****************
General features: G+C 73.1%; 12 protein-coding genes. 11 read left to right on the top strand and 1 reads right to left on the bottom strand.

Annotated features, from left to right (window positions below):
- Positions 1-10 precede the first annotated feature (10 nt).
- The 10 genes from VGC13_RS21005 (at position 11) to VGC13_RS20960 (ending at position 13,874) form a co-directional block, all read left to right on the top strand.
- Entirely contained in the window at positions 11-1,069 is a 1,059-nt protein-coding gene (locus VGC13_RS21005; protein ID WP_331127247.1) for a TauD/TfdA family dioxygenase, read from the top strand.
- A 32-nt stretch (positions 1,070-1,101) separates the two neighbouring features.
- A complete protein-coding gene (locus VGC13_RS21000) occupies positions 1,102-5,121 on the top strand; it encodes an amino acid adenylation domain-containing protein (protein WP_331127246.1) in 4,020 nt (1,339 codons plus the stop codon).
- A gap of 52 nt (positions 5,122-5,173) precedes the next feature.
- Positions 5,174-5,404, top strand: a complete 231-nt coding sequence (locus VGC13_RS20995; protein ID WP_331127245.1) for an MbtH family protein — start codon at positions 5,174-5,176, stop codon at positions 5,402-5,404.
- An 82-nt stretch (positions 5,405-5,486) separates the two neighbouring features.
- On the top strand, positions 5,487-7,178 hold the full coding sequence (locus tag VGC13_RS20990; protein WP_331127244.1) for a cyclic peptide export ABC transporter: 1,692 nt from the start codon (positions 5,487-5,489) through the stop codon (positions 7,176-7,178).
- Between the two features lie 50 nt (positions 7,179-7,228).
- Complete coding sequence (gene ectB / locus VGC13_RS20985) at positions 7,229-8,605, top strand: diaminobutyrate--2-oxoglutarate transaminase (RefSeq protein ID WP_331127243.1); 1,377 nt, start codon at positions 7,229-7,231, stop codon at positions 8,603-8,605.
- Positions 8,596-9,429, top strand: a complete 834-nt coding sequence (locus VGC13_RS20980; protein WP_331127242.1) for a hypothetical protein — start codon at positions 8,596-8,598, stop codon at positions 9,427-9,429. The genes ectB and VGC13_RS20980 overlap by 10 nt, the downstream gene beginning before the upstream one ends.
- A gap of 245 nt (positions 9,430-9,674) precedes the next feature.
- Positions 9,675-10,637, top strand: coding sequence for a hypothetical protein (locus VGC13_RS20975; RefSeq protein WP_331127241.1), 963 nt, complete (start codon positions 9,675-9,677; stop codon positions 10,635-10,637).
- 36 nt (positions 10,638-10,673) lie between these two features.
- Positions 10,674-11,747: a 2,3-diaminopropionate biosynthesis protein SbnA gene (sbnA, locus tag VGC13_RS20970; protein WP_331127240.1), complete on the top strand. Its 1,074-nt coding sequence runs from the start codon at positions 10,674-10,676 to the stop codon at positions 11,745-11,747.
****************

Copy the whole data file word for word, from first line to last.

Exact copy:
General features: G+C 73.1%; 12 protein-coding genes. 11 read left to right on the top strand and 1 reads right to left on the bottom strand.

Annotated features, from left to right (window positions below):
- Positions 1-10 precede the first annotated feature (10 nt).
- The 10 genes from VGC13_RS21005 (at position 11) to VGC13_RS20960 (ending at position 13,874) form a co-directional block, all read left to right on the top strand.
- Entirely contained in the window at positions 11-1,069 is a 1,059-nt protein-coding gene (locus VGC13_RS21005; protein ID WP_331127247.1) for a TauD/TfdA family dioxygenase, read from the top strand.
- A 32-nt stretch (positions 1,070-1,101) separates the two neighbouring features.
- A complete protein-coding gene (locus VGC13_RS21000) occupies positions 1,102-5,121 on the top strand; it encodes an amino acid adenylation domain-containing protein (protein WP_331127246.1) in 4,020 nt (1,339 codons plus the stop codon).
- A gap of 52 nt (positions 5,122-5,173) precedes the next feature.
- Positions 5,174-5,404, top strand: a complete 231-nt coding sequence (locus VGC13_RS20995; protein ID WP_331127245.1) for an MbtH family protein — start codon at positions 5,174-5,176, stop codon at positions 5,402-5,404.
- An 82-nt stretch (positions 5,405-5,486) separates the two neighbouring features.
- On the top strand, positions 5,487-7,178 hold the full coding sequence (locus tag VGC13_RS20990; protein WP_331127244.1) for a cyclic peptide export ABC transporter: 1,692 nt from the start codon (positions 5,487-5,489) through the stop codon (positions 7,176-7,178).
- Between the two features lie 50 nt (positions 7,179-7,228).
- Complete coding sequence (gene ectB / locus VGC13_RS20985) at positions 7,229-8,605, top strand: diaminobutyrate--2-oxoglutarate transaminase (RefSeq protein ID WP_331127243.1); 1,377 nt, start codon at positions 7,229-7,231, stop codon at positions 8,603-8,605.
- Positions 8,596-9,429, top strand: a complete 834-nt coding sequence (locus VGC13_RS20980; protein WP_331127242.1) for a hypothetical protein — start codon at positions 8,596-8,598, stop codon at positions 9,427-9,429. The genes ectB and VGC13_RS20980 overlap by 10 nt, the downstream gene beginning before the upstream one ends.
- A gap of 245 nt (positions 9,430-9,674) precedes the next feature.
- Positions 9,675-10,637, top strand: coding sequence for a hypothetical protein (locus VGC13_RS20975; RefSeq protein WP_331127241.1), 963 nt, complete (start codon positions 9,675-9,677; stop codon positions 10,635-10,637).
- 36 nt (positions 10,638-10,673) lie between these two features.
- Positions 10,674-11,747: a 2,3-diaminopropionate biosynthesis protein SbnA gene (sbnA, locus tag VGC13_RS20970; protein WP_331127240.1), complete on the top strand. Its 1,074-nt coding sequence runs from the start codon at positions 10,674-10,676 to the stop codon at positions 11,745-11,747.